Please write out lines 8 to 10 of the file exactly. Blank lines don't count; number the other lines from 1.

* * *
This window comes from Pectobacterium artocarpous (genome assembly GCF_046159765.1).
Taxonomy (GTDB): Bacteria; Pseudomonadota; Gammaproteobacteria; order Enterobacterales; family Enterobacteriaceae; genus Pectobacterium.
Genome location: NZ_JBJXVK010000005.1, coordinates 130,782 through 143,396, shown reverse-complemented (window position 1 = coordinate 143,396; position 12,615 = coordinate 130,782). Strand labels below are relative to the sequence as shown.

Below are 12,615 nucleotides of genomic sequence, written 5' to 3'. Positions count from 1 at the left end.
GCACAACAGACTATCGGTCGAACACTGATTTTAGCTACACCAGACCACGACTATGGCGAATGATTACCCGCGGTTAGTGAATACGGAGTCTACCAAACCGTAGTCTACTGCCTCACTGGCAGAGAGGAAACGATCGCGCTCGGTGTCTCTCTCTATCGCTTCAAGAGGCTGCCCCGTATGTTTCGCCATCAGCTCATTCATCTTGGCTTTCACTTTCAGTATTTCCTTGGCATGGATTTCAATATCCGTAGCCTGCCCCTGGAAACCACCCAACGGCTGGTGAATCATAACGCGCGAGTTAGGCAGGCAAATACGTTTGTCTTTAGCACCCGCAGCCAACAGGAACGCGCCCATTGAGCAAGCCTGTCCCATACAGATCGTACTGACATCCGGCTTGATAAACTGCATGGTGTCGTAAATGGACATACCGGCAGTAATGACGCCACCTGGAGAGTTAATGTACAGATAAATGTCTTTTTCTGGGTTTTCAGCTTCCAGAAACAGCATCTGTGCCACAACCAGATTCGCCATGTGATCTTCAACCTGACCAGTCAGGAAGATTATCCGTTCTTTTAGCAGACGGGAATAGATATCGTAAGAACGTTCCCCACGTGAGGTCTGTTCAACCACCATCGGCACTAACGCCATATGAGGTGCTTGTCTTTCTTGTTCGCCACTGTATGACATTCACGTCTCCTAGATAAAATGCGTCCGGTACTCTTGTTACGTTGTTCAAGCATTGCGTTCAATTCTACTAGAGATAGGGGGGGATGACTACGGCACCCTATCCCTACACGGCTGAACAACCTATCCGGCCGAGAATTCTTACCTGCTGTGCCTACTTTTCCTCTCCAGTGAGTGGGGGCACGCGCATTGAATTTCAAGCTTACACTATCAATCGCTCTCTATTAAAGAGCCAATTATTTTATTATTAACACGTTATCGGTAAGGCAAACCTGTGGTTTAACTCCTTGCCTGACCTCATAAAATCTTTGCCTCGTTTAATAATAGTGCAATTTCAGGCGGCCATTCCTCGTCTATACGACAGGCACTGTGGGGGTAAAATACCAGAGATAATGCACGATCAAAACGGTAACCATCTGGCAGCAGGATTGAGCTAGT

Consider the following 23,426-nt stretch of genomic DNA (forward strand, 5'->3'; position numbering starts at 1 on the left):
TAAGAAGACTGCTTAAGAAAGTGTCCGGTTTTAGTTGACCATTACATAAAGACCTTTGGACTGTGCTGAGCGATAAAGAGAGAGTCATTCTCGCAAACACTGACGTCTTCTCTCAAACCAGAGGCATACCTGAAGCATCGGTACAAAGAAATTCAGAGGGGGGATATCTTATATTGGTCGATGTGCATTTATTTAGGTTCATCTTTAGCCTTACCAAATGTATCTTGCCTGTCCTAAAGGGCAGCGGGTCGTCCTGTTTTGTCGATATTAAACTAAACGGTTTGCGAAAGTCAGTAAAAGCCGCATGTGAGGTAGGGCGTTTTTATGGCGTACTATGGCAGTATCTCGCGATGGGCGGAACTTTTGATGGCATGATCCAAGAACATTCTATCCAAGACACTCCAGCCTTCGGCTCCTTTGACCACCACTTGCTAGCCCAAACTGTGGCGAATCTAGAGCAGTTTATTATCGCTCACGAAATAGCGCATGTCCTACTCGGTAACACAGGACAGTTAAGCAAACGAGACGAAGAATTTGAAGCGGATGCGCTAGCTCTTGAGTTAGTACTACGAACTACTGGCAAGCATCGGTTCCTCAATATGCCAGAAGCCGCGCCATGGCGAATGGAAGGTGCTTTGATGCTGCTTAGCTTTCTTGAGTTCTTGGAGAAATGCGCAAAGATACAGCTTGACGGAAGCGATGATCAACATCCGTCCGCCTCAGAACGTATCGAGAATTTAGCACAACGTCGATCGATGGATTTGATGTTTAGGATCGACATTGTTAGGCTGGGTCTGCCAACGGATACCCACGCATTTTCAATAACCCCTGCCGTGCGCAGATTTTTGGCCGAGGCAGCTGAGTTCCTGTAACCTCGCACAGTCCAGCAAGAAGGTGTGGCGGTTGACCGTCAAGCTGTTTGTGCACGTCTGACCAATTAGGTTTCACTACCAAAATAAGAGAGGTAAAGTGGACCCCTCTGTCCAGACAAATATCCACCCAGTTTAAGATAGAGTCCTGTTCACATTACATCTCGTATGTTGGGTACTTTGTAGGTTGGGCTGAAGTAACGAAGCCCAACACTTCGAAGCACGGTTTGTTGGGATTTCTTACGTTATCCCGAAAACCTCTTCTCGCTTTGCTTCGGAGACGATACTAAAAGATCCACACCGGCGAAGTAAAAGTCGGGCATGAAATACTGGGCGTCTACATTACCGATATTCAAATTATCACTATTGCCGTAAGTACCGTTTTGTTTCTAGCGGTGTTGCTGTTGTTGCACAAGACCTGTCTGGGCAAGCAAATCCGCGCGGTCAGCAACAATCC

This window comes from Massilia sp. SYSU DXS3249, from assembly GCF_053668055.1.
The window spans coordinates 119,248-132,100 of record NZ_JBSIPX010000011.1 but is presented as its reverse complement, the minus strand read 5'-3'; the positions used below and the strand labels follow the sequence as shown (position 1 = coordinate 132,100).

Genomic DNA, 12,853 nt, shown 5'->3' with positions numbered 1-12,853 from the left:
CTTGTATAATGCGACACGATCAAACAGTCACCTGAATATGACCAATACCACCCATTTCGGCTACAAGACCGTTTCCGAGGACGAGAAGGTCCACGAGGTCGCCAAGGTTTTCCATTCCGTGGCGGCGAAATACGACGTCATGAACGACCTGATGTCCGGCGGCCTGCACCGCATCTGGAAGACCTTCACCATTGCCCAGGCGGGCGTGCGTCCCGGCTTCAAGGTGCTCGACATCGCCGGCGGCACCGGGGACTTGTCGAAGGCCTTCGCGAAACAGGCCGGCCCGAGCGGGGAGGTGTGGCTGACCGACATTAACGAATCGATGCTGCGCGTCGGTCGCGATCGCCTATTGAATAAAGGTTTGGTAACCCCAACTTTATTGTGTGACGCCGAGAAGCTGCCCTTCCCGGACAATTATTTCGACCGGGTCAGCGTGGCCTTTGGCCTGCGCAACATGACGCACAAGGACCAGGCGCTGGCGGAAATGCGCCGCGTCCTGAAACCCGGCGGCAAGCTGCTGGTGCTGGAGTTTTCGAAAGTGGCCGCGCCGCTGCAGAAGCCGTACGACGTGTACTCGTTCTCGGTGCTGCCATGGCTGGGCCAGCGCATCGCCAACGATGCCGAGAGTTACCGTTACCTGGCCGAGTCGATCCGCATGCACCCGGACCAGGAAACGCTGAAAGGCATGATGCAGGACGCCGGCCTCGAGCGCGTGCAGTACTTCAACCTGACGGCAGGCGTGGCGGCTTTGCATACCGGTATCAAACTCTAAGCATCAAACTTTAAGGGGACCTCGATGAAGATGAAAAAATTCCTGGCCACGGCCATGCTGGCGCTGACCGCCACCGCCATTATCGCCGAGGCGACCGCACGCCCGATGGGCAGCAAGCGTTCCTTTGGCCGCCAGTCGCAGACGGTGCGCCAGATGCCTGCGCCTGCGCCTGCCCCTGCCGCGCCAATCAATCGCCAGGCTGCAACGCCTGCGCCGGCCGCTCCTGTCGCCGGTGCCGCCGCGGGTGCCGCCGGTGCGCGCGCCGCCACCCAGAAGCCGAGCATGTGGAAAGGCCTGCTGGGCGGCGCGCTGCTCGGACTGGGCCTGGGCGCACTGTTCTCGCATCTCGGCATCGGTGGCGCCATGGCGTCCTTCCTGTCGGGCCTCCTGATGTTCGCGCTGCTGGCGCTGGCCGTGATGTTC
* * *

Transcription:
This window comes from Massilia sp. SYSU DXS3249, from assembly GCF_053668055.1.
The window spans coordinates 119,248-132,100 of record NZ_JBSIPX010000011.1 but is presented as its reverse complement, the minus strand read 5'-3'; the positions used below and the strand labels follow the sequence as shown (position 1 = coordinate 132,100).

Genomic DNA, 12,853 nt, shown 5'->3' with positions numbered 1-12,853 from the left: